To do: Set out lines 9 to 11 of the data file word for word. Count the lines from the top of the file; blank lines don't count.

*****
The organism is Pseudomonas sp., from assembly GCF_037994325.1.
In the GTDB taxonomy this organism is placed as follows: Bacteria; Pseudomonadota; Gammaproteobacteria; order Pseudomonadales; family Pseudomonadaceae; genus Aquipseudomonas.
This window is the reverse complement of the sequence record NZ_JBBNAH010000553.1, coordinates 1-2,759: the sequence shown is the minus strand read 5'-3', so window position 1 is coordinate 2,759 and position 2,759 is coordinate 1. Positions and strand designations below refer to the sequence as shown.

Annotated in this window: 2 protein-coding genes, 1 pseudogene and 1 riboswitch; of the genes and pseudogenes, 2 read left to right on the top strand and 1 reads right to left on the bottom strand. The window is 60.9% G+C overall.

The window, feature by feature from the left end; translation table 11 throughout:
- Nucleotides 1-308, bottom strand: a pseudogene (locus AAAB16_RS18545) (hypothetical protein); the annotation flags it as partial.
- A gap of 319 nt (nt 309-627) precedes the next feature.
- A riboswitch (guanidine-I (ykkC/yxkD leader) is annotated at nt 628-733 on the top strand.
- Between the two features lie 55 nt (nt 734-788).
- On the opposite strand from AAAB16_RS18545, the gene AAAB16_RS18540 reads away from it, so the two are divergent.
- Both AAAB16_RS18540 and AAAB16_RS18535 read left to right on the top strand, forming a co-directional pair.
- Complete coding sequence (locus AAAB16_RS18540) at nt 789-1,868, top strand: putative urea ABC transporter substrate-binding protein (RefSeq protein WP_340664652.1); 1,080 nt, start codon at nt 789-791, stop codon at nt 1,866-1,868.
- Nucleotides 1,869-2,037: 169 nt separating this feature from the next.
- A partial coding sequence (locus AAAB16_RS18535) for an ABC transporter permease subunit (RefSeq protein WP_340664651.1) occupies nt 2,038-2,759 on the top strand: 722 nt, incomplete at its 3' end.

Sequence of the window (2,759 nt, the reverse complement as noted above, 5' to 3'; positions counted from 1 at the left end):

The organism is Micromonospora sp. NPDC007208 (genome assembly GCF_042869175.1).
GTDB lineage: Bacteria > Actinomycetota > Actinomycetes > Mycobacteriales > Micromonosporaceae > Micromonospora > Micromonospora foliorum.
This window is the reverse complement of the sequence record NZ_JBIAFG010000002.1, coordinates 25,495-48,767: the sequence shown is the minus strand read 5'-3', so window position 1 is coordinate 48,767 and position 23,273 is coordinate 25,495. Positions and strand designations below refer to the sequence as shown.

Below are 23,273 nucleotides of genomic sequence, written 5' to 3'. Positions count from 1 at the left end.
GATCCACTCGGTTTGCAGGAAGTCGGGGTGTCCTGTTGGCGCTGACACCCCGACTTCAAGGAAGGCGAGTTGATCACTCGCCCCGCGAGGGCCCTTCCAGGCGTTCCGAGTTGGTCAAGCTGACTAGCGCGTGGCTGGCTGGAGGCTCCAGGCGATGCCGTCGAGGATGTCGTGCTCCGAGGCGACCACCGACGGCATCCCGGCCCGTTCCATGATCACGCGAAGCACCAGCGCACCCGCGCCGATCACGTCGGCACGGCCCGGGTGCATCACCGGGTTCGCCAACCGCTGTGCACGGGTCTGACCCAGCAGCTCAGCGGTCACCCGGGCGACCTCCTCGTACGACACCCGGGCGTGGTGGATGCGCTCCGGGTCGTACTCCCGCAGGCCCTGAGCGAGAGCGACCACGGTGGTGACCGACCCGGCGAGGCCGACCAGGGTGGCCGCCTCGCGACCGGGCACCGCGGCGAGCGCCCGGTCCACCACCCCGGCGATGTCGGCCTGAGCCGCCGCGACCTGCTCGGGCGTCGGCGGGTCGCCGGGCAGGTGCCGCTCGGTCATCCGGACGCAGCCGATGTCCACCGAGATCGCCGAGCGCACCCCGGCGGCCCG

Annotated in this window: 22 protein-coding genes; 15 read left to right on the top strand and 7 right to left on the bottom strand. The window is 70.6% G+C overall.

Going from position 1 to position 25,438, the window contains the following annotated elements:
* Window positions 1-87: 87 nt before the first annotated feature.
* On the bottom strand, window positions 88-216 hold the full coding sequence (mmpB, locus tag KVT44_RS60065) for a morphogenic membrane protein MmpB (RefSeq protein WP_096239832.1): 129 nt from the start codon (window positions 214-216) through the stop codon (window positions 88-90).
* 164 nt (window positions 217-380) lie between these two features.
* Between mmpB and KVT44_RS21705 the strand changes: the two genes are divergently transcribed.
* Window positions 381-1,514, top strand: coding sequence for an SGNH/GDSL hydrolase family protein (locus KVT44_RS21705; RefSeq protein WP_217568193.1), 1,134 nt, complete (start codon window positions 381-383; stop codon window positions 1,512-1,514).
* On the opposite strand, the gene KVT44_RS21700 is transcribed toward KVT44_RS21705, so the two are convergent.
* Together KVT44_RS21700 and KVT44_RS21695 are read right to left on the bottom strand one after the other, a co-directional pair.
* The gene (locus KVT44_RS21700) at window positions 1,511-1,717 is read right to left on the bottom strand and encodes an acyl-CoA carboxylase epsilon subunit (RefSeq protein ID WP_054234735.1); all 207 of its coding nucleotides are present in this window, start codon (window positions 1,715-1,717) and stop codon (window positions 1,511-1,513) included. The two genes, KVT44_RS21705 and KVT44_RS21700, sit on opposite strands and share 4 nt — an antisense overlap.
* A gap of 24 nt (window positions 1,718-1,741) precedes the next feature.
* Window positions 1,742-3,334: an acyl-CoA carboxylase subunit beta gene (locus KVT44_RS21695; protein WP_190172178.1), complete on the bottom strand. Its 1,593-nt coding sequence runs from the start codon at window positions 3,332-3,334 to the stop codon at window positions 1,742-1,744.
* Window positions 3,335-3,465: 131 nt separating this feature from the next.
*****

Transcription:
- Between the two features lie 55 nt (nt 734-788).
- On the opposite strand from AAAB16_RS18545, the gene AAAB16_RS18540 reads away from it, so the two are divergent.
- Both AAAB16_RS18540 and AAAB16_RS18535 read left to right on the top strand, forming a co-directional pair.